That said, I recently skied Stowe Mountain Resort, and I’m glad to report it was quite good. Why? Well, a few inches of natural snow certainly helped. But even without this happy dusting, the mountain has managed to keep skiers pretty well satisfied all season long, thanks largely to its state-of-the-art snowmaking ability.

Me skiing Stowe with Heather Burke of LuxurySkiTrips.com.

Me skiing Stowe with Heather Burke of LuxurySkiTrips. Click on the picture to see my interview with Heather.

This year’s warm weather and lack of snow have made snowmaking more critical than usual at Stowe. According to Scott Reeves, the mountain’s vice president of operations, snow depth at the top of Mount Mansfield is currently only about 24 inches. “To put that in perspective,” he said, “we generally record anywhere between 250 and 300 inches at the summit. We’re not even close to that, and there’s no way we’re going to make it up. Terrain with snowmaking has been king this year. That’s what’s been open since day one. Our natural terrain has been fluctuating.”

Stowe has invested heavily in its snowmaking operation, spending $10.5 million over the the past three years. This includes 600 HKD air/water energy efficient tower snow guns, 150 Ratnik air/water energy efficient land frame snow guns, 36 fan tower snow guns, and a new booster pump house. The mountain has doubled its water pumping capacity from 1,500 to 3,000 gpm (gallons per minute), added snowmaking to five trails, and replaced snowmaking pipe on 22 other trails. It’s also installed a state-of-the-art snowmaking control center that automates much of its snowmaking operation. By merely clicking a mouse, an operator can remotely start and stop guns at various locations and cause them to oscillate or rotate. The system also measures humidity, temperature and wind, and uses the data to adjust the amount of water and air needed to produce the desired quality snow. Thanks to the new technology and a 110-million-gallon reservoir, the resort can cover 56 acres in a foot of snow in only 24 hours.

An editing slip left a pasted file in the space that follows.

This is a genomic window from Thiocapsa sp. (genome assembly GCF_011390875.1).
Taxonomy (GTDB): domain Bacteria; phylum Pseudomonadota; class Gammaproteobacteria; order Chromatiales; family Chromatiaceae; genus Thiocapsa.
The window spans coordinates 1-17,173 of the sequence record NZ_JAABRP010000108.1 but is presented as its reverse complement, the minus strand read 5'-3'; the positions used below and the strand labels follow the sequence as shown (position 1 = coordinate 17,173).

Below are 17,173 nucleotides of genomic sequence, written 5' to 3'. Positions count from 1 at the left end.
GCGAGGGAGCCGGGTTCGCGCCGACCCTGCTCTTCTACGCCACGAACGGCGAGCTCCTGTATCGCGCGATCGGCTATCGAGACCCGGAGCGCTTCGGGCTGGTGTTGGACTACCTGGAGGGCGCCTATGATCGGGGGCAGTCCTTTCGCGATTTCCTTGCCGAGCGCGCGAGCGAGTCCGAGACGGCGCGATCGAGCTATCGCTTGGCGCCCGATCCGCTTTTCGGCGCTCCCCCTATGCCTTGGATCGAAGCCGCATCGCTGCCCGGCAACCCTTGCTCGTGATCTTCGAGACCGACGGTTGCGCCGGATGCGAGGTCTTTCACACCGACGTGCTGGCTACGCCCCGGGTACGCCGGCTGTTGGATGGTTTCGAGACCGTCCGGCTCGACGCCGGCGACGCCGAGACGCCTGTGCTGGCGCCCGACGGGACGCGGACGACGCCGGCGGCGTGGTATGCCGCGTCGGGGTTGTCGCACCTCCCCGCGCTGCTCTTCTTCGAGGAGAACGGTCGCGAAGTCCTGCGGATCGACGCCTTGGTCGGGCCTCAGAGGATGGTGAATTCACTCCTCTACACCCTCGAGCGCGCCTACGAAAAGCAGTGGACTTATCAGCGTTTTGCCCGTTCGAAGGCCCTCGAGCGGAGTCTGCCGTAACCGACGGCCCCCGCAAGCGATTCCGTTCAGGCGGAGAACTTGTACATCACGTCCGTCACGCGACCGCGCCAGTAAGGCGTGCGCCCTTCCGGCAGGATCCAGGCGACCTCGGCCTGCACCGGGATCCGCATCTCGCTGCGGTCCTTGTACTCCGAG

Stowe's snowmaking operations center

Stowe’s snowmaking operations center

Despite this, the human touch is still important. Scott and his staff meet every morning at 11 to access snow conditions and evaluate weather forecasts. The staff also goes out on the snow each day to check snow quality. “I ski almost every day and my assistant skis every day,” said Scott,”so we’re constantly checking the quality of the snow. Even though the computer tells us we’re making dry snow, there’s no substitute for getting out on it ourselves.”

Snowmaking at Stowe. Photo by Martin Griff

Snowmaking at Stowe.
Photo by Martin Griff

How does Stowe decide where and when to make snow? “It’s pretty much based on market demand,” Scott said. “For opening week, we want a good mixture of intermediate and expert terrain, because that’s when our season passholder base starts up. As we get toward Thanksgiving, we begin thinking about terrain for families and beginners, so we expand snowmaking to what’s more suited for them. Certainly, in a normal season, we want 100% of our snowmaking terrain open by the December holiday. After that, we focus on quality and what we need in order to get to closing day.” As for the rest of the season, Scott says the mountain has been making snow like crazy for the past two weeks to achieve what he calls their  “spring depths.” “Our scheduled closing is April 24,” he said.  “I feel very confident that if we have a normal spring, we’ll make that date.”